You’re Doing It All Wrong!


I’ve discovered that in order to maintain quality on your product, it is just as important to maintain quality on the tools and processes you use to accomplish this.  Quality shouldn’t just be about how many bugs you find, or how many automation scripts you have running.  You also have to make sure that the product you are building does the things it should do.  If your tools and processes (or even your own approach) are not allowing you to do that, or are getting in your way and preventing you from doing that, then perhaps it is time to take a step back and examine the larger picture again.

What may have worked well for you when you had a small team might not work so well for you now that your team has doubled in size.  Maybe the number of applications or teams you support has grown, and that has caused the need for scaling your processes and tools.  The hardest part of doing this, is that sometimes, what you see when you start looking may be very painful to admit is happening, and may be even more painful to fix.  You have to have the willingness to do this on a regular basis, and then have the fortitude to follow through on making the necessary adjustments.  There comes a point when saying “That’s the way we’ve always done it” is no longer a good thing, and rather, becomes a stigma you must deal with.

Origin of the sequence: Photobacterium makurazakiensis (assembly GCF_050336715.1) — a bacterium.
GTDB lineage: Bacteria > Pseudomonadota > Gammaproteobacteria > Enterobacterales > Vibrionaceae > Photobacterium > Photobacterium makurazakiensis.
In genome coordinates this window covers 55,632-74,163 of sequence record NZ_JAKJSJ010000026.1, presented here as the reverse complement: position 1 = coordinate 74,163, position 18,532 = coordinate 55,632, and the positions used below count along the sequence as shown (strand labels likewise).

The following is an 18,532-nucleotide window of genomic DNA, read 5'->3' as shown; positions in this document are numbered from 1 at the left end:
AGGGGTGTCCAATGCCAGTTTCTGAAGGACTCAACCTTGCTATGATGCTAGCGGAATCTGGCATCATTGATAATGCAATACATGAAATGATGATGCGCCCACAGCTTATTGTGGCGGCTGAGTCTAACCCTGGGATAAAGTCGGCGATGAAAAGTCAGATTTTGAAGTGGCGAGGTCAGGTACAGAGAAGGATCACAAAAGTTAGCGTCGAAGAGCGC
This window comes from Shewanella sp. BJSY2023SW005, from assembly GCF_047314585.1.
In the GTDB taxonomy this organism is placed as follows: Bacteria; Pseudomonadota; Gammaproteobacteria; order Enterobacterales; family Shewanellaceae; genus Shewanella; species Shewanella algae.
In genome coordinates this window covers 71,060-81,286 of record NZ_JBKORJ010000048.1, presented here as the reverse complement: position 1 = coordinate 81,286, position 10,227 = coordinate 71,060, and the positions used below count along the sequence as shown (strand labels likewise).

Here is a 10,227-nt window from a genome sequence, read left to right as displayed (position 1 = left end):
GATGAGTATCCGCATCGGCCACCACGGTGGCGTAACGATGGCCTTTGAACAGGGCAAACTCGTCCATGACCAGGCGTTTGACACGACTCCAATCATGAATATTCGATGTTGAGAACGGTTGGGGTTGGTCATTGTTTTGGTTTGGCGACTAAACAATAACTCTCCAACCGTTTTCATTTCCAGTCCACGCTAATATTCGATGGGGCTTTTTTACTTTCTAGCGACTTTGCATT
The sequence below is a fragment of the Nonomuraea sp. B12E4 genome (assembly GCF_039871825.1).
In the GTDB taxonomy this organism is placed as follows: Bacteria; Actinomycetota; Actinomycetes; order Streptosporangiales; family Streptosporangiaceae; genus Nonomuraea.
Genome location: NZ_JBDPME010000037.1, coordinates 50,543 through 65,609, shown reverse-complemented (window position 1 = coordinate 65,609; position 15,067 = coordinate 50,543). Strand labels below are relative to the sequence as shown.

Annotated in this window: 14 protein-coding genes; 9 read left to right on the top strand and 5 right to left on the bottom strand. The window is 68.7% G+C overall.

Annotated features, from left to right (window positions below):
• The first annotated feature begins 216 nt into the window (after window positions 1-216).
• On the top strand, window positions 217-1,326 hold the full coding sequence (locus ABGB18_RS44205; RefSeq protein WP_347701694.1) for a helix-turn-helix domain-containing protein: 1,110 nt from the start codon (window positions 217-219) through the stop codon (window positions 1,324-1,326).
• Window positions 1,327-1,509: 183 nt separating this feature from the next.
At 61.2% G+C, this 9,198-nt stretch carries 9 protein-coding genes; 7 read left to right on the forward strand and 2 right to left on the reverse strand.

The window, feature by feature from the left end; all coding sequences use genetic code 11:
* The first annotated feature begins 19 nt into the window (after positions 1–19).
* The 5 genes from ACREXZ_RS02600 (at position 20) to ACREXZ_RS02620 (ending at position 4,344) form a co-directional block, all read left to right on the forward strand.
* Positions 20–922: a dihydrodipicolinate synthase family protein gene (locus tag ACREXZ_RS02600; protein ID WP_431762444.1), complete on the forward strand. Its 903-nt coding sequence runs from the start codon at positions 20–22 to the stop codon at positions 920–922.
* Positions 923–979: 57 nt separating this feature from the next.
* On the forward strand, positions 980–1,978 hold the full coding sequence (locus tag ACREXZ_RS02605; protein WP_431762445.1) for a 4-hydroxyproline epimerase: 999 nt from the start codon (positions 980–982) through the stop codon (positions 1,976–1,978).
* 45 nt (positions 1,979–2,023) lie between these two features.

One of the best ways you can use to make sure you are the right track is to reach out to your end users (clients, product owners, developers, business team, etc.) and solicit their feedback as to the quality of the product.  Be sure to honestly listen, even if sometimes they are not happy, or you don’t agree with what they say, so that you can truly evaluate what needs to be done.  Becoming combative or condescending because “they don’t know QA” never helps the situation, and only puts you into a bigger hole.  Remember, at the end of the day, your process/tool/ego isn’t the most important thing…delivering a quality product is.  If you make sure that you are always putting that at the forefront of every discussion you have, no matter how hard it may seem, things will usually turn out for the best.

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